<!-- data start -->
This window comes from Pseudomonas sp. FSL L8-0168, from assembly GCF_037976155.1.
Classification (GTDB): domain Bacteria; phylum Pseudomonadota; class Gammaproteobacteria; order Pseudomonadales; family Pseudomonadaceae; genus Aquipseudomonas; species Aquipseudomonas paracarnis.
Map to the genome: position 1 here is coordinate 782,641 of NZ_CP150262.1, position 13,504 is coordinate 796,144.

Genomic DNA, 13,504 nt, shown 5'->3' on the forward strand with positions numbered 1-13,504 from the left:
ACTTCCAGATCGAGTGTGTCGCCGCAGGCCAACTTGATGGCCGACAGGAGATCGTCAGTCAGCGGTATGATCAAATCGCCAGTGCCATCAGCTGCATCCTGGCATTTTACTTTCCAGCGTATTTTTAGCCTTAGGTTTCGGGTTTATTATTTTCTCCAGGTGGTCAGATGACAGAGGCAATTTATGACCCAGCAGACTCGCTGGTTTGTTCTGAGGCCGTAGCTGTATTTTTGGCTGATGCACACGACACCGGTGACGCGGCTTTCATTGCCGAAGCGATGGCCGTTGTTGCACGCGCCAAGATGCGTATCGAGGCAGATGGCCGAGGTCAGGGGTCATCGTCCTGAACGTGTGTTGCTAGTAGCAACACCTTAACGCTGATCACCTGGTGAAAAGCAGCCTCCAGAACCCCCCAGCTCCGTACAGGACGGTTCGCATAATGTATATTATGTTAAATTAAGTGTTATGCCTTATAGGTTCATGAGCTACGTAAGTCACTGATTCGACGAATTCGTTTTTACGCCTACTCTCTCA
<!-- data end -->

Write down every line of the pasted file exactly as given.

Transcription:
This window comes from Pseudomonas sp. FSL L8-0168, from assembly GCF_037976155.1.
Classification (GTDB): domain Bacteria; phylum Pseudomonadota; class Gammaproteobacteria; order Pseudomonadales; family Pseudomonadaceae; genus Aquipseudomonas; species Aquipseudomonas paracarnis.
Map to the genome: position 1 here is coordinate 782,641 of NZ_CP150262.1, position 13,504 is coordinate 796,144.

Genomic DNA, 13,504 nt, shown 5'->3' on the forward strand with positions numbered 1-13,504 from the left:
ACTTCCAGATCGAGTGTGTCGCCGCAGGCCAACTTGATGGCCGACAGGAGATCGTCAGTCAGCGGTATGATCAAATCGCCAGTGCCATCAGCTGCATCCTGGCATTTTACTTTCCAGCGTATTTTTAGCCTTAGGTTTCGGGTTTATTATTTTCTCCAGGTGGTCAGATGACAGAGGCAATTTATGACCCAGCAGACTCGCTGGTTTGTTCTGAGGCCGTAGCTGTATTTTTGGCTGATGCACACGACACCGGTGACGCGGCTTTCATTGCCGAAGCGATGGCCGTTGTTGCACGCGCCAAGATGCGTATCGAGGCAGATGGCCGAGGTCAGGGGTCATCGTCCTGAACGTGTGTTGCTAGTAGCAACACCTTAACGCTGATCACCTGGTGAAAAGCAGCCTCCAGAACCCCCCAGCTCCGTACAGGACGGTTCGCATAATGTATATTATGTTAAATTAAGTGTTATGCCTTATAGGTTCATGAGCTACGTAAGTCACTGATTCGACGAATTCGTTTTTACGCCTACTCTCTCA